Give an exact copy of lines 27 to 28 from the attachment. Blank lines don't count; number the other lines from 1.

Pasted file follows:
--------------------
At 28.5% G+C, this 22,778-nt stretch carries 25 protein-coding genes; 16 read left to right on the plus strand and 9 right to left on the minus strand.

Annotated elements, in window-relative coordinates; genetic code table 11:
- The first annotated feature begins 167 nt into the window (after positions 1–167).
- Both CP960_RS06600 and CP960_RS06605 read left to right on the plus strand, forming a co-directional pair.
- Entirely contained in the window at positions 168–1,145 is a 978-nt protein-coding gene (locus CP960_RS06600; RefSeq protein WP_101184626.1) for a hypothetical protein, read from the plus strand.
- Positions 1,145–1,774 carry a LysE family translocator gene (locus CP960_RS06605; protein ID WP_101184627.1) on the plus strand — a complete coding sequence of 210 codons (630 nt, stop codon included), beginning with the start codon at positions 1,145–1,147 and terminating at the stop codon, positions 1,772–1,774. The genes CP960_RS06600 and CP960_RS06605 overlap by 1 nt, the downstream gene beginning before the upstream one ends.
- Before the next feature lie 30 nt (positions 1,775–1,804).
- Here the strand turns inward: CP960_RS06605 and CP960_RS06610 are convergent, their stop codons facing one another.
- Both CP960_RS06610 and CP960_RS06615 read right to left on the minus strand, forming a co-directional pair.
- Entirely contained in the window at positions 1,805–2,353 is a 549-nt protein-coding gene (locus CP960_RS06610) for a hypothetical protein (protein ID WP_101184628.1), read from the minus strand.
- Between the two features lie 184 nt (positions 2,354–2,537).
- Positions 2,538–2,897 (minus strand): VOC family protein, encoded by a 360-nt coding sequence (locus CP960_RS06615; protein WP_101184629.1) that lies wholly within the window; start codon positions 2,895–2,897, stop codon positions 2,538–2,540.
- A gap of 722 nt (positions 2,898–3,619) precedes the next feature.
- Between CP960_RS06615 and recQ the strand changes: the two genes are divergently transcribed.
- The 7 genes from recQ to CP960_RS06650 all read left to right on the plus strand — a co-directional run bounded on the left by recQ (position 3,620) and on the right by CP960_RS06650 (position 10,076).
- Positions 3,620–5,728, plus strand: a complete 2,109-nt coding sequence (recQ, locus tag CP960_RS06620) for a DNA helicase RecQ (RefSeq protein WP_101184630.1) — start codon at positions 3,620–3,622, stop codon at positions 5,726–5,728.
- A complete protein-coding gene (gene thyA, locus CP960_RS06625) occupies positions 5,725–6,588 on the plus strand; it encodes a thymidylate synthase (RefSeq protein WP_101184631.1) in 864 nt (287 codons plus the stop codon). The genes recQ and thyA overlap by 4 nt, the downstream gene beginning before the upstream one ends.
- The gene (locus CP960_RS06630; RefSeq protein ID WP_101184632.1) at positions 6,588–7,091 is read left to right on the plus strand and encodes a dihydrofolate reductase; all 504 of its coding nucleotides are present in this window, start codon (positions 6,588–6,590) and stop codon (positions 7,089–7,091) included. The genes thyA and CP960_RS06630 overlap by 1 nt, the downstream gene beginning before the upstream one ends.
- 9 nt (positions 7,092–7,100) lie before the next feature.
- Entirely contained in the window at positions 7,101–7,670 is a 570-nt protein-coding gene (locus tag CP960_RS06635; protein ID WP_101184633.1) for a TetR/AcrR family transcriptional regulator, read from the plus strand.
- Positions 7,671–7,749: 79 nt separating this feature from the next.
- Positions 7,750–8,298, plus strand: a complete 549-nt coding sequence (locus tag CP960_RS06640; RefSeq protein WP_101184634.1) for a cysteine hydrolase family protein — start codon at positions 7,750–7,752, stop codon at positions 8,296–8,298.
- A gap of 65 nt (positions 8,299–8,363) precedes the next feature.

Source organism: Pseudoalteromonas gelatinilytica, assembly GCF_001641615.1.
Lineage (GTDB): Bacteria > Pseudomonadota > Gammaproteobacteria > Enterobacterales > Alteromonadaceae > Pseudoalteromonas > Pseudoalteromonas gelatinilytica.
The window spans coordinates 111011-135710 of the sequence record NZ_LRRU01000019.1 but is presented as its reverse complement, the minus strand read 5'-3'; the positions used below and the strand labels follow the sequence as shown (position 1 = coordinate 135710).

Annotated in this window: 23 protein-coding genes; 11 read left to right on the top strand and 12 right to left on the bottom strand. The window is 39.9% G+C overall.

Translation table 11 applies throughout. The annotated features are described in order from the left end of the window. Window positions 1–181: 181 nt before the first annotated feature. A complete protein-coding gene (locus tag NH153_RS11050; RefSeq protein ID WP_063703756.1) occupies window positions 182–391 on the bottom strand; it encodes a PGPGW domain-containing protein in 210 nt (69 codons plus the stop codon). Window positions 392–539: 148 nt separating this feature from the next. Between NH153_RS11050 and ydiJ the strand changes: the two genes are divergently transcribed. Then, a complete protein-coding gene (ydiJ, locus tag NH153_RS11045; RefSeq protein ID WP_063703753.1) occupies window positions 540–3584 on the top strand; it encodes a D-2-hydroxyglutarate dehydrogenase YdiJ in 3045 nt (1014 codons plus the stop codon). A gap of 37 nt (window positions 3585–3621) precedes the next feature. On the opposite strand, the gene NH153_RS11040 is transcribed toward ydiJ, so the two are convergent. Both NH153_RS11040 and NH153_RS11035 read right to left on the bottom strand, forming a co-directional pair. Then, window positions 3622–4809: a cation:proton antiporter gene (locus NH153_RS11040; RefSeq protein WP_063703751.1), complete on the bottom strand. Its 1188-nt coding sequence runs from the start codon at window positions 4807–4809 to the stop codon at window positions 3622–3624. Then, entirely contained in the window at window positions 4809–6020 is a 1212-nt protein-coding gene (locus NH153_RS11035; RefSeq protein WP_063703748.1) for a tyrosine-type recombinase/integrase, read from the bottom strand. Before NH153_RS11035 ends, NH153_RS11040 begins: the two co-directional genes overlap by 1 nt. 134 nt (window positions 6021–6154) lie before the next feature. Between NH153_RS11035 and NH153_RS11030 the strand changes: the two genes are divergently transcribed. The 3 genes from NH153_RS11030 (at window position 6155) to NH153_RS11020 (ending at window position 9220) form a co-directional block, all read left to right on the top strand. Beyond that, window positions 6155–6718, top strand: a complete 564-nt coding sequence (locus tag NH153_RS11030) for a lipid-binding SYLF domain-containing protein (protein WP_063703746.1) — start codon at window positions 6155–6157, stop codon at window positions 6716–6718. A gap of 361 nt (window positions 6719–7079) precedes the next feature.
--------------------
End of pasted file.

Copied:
Annotated in this window: 23 protein-coding genes; 11 read left to right on the top strand and 12 right to left on the bottom strand. The window is 39.9% G+C overall.

Translation table 11 applies throughout. The annotated features are described in order from the left end of the window. Window positions 1–181: 181 nt before the first annotated feature. A complete protein-coding gene (locus tag NH153_RS11050; RefSeq protein ID WP_063703756.1) occupies window positions 182–391 on the bottom strand; it encodes a PGPGW domain-containing protein in 210 nt (69 codons plus the stop codon). Window positions 392–539: 148 nt separating this feature from the next. Between NH153_RS11050 and ydiJ the strand changes: the two genes are divergently transcribed. Then, a complete protein-coding gene (ydiJ, locus tag NH153_RS11045; RefSeq protein ID WP_063703753.1) occupies window positions 540–3584 on the top strand; it encodes a D-2-hydroxyglutarate dehydrogenase YdiJ in 3045 nt (1014 codons plus the stop codon). A gap of 37 nt (window positions 3585–3621) precedes the next feature. On the opposite strand, the gene NH153_RS11040 is transcribed toward ydiJ, so the two are convergent. Both NH153_RS11040 and NH153_RS11035 read right to left on the bottom strand, forming a co-directional pair. Then, window positions 3622–4809: a cation:proton antiporter gene (locus NH153_RS11040; RefSeq protein WP_063703751.1), complete on the bottom strand. Its 1188-nt coding sequence runs from the start codon at window positions 4807–4809 to the stop codon at window positions 3622–3624. Then, entirely contained in the window at window positions 4809–6020 is a 1212-nt protein-coding gene (locus NH153_RS11035; RefSeq protein WP_063703748.1) for a tyrosine-type recombinase/integrase, read from the bottom strand. Before NH153_RS11035 ends, NH153_RS11040 begins: the two co-directional genes overlap by 1 nt. 134 nt (window positions 6021–6154) lie before the next feature. Between NH153_RS11035 and NH153_RS11030 the strand changes: the two genes are divergently transcribed. The 3 genes from NH153_RS11030 (at window position 6155) to NH153_RS11020 (ending at window position 9220) form a co-directional block, all read left to right on the top strand. Beyond that, window positions 6155–6718, top strand: a complete 564-nt coding sequence (locus tag NH153_RS11030) for a lipid-binding SYLF domain-containing protein (protein WP_063703746.1) — start codon at window positions 6155–6157, stop codon at window positions 6716–6718. A gap of 361 nt (window positions 6719–7079) precedes the next feature.